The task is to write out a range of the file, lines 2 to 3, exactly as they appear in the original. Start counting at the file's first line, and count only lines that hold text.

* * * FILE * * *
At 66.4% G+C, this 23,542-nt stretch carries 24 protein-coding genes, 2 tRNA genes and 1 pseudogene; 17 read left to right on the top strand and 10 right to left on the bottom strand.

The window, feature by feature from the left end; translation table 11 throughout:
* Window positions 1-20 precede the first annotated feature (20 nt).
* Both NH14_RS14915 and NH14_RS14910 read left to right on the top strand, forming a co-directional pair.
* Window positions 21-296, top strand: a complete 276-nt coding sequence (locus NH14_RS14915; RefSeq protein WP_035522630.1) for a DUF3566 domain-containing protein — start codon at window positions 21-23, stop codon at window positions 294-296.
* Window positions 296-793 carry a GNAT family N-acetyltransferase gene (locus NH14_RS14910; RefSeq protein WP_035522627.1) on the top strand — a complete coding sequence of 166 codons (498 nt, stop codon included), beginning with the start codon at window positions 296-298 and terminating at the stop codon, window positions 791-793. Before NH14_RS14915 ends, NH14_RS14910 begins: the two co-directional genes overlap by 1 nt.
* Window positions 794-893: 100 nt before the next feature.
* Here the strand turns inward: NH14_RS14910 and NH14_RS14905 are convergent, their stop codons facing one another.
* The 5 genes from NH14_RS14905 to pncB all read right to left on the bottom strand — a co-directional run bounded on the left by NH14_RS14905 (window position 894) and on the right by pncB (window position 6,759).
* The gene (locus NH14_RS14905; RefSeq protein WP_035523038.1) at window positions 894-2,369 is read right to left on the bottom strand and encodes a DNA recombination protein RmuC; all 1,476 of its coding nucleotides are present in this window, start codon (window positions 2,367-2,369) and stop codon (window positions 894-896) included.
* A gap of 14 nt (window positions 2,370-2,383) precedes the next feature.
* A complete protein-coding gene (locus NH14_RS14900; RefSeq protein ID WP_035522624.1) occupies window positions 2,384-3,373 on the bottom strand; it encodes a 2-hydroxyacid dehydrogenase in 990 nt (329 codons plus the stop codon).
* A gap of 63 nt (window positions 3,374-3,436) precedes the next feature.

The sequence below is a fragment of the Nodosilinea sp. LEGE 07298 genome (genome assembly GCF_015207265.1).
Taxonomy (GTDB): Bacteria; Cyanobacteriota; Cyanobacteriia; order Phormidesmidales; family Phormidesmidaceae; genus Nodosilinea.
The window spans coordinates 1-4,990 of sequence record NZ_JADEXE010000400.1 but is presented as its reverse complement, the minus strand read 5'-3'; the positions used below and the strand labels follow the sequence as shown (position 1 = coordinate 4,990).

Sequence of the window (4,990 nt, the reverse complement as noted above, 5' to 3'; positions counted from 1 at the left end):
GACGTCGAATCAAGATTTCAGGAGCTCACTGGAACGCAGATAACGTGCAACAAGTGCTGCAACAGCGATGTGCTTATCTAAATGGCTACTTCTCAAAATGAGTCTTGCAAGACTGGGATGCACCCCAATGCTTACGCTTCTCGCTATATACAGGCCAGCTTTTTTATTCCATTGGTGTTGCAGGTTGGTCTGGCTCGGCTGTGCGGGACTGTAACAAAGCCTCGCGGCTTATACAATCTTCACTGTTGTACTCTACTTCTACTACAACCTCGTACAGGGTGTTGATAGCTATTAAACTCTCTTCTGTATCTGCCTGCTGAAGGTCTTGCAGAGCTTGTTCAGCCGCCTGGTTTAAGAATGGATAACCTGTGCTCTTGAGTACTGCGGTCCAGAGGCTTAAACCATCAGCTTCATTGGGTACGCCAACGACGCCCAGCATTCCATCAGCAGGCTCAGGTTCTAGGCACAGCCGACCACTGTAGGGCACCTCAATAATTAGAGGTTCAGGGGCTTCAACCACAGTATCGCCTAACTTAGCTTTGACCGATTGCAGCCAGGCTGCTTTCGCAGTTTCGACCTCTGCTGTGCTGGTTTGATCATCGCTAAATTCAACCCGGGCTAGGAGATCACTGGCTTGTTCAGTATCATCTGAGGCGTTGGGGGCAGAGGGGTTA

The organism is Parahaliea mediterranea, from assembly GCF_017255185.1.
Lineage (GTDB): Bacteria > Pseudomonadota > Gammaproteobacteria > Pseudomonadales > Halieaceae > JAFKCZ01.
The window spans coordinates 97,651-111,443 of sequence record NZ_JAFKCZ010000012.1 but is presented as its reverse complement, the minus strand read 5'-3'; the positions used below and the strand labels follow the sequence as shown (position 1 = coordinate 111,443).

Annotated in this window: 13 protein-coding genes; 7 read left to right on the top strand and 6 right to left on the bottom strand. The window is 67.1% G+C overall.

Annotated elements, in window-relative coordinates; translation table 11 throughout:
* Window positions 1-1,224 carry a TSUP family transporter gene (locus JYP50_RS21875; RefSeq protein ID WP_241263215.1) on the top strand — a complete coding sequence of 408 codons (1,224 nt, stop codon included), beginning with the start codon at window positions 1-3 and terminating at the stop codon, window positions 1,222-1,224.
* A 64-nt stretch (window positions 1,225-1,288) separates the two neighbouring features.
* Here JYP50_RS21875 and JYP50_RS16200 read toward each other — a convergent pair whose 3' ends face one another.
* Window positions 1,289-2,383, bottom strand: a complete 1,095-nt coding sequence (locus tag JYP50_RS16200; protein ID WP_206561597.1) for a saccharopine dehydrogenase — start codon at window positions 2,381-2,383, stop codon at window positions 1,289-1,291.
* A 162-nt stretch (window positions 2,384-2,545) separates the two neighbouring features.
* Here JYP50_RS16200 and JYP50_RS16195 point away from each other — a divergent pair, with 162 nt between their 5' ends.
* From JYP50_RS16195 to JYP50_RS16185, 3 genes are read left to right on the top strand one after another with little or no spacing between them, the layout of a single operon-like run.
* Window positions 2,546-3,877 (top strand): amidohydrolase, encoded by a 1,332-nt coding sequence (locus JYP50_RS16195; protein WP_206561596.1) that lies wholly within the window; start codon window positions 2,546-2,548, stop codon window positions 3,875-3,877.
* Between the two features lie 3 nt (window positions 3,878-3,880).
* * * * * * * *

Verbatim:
The window, feature by feature from the left end; translation table 11 throughout:
* Window positions 1-20 precede the first annotated feature (20 nt).